‘Searing heat and Hollywood heroes: Leaving Morocco with a bang’

Oct 18, 2020
Liz finishes her epic tour of Morocco in Ouarzazate. Source: Liz Sier

At the edge of the Sahara desert, Ouarzazate is the main Berber city in the south of Morocco known for its spectacular sunsets and dramatic mountain and desert scenery. The Sahara is the reason most people come this far east of Marrakech. But having already had the experience of riding camels in the desert around Dubai, it was the film studios that we had chosen to see, as well as the nearby Kasbahs of Ait Ben Haddou, Telouet, and others. And the journey through the dramatic mountain and desert scenery was just as remarkable as the destination itself.

The road from Marrakech to Ouarzazate traverses the Western High Atlas mountains though the Tizi n’Tichka pass, at an elevation of 2,260 metres above sea level. Along its route is a fascinating contrast of environments ranging from the rich, red-soil farming plains and fertile valleys above Marrakech to barren peaks and oases-like palm groves (palmeraies) facing the pre-Sahara.

Scattered along the route are small villages and welcome roadside cafes. There are souvenir stalls precariously perched all along the higher reaches of the pass, offering fossils and minerals as well as local crafts. Stopping to investigate brings further perils for the tourists on the narrow winding road.

The landscape is characterised by jagged peaks and steep-sided valleys, where Berbers still live in their traditional manner in flat-top villages constructed from a mix of stone and packed earth, called tabout. These buildings do not weather the elements well, unfortunately, and need to have constant repairs after heavy rains.

Ait Ben Haddou
The beautiful Ait Ben Haddou. Source: Liz Sier

The traditional mud-brick city of Ait Ben Haddou to the west of the Ouarzazate is a UNESCO World Heritage Site. It rises up, red and imposing, not far off the main road. I was really keen to see it, but the thought of walking around in the 42C heat certainly took the edge off it, so sadly we continued on our way. Our driver had insisted on keeping his window down and turning off the car’s air conditioning to save on fuel, since he was used to the heat. So by the time we reached the town I was already feeling heat affected.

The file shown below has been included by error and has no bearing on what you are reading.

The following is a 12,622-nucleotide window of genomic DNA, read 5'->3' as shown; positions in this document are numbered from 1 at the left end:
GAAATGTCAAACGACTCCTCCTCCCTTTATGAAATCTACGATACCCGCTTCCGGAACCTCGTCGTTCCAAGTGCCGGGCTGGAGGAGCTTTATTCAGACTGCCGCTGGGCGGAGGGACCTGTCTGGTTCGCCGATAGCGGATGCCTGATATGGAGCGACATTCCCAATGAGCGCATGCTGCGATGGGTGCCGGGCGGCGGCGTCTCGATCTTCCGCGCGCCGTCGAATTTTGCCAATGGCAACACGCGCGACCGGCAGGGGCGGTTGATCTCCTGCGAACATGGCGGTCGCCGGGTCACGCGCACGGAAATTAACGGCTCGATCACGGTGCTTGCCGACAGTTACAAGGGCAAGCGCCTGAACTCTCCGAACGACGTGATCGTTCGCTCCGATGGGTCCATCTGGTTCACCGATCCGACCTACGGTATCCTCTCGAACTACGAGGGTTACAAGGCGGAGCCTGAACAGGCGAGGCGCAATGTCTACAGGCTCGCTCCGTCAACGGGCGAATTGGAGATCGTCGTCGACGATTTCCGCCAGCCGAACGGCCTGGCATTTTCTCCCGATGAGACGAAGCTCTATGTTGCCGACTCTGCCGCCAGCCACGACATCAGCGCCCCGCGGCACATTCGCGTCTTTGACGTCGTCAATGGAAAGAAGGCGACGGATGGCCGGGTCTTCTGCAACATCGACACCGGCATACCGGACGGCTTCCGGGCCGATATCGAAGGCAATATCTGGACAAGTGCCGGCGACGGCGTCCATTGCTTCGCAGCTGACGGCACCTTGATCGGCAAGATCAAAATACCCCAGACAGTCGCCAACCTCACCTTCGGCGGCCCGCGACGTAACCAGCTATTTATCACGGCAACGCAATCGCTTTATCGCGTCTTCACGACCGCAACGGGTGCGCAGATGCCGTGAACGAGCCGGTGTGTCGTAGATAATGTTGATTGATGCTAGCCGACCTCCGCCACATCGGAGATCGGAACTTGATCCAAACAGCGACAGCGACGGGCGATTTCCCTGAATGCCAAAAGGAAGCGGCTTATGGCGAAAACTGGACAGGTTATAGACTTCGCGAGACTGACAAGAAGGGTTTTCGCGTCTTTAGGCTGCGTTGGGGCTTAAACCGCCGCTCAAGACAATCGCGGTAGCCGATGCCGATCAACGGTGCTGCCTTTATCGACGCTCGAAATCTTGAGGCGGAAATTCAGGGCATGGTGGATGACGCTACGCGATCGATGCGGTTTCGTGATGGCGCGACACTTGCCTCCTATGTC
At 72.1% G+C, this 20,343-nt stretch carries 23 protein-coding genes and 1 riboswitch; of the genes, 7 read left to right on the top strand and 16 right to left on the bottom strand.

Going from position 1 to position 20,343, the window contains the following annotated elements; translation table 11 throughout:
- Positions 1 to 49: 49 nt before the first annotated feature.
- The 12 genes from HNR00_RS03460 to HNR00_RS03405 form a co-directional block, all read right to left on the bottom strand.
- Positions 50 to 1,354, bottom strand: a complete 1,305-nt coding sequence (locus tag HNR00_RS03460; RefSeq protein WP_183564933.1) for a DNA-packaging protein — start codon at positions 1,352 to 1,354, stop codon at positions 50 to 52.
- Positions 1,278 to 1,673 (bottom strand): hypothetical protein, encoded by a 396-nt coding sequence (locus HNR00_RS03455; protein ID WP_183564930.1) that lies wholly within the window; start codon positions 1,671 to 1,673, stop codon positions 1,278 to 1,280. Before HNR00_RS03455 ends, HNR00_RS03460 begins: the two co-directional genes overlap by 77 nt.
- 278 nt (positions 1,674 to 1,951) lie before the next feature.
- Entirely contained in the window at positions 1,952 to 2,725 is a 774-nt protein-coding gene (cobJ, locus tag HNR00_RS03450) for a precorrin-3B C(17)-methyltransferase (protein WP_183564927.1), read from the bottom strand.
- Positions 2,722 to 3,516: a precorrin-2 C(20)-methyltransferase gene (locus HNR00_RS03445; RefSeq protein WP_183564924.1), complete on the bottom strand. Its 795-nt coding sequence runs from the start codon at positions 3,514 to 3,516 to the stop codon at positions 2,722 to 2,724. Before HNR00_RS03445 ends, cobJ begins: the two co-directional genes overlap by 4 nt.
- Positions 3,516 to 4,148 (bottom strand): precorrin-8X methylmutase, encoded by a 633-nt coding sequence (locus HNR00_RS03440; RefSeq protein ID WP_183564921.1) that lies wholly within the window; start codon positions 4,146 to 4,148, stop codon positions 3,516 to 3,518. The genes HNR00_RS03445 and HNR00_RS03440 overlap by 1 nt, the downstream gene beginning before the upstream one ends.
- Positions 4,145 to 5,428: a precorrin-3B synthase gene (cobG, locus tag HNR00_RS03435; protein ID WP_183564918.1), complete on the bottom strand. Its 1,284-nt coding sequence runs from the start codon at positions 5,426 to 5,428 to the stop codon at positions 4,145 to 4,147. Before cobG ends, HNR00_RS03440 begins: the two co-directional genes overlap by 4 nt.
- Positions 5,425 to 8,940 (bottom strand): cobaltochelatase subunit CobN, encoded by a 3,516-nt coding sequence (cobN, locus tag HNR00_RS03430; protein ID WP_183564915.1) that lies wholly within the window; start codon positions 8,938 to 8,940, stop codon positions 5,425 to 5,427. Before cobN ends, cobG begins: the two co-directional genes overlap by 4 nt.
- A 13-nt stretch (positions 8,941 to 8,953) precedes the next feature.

On arrival in Ouarzazate, we were struck by the modernity of the streets, with paved sidewalks, ornate light poles and wide boulevards, fringed by hotels and modern apartment blocks, nothing like the other regional towns we had seen. The constant influx of international film crews and actors had obviously made their impression.

We spent little time admiring the exterior of the Taourirt Kasbah which is still undergoing restoration but has incorporated shops and artisan spaces along the roadside, and headed straight to a traditional restaurant, across the road, for lunch, hoping for some air conditioning to cool us down. Unfortunately only fans were provided.

Atlas Corporation Studios set
The impressive Atlas Corporation Studios set. Source: Liz Sier

The Ouarzazate area is a noted film-making location, with Morocco’s biggest studios inviting many international companies to work here. Films such as Lawrence of Arabia, Cleopatra, The Mummy, and episodes of Game of Thrones, were shot here. Our driver took us out to the Atlas Corporation Studios, where we spent a couple of hours wandering through the various movie sets and examining props used. Created in 1983, the site is spread over 29 hectares, and incorporates all necessary services and equipment for productions: exterior and interior sets, production offices, workshops, stables with trained animals and accommodation in the Oscar Hotel. Films from this studio include The Physician, The Way Back, Pope Joan, Prince of Persia, Gladiator, Babel, Alexander, Kingdom of Heaven and the remake of Ben Hur.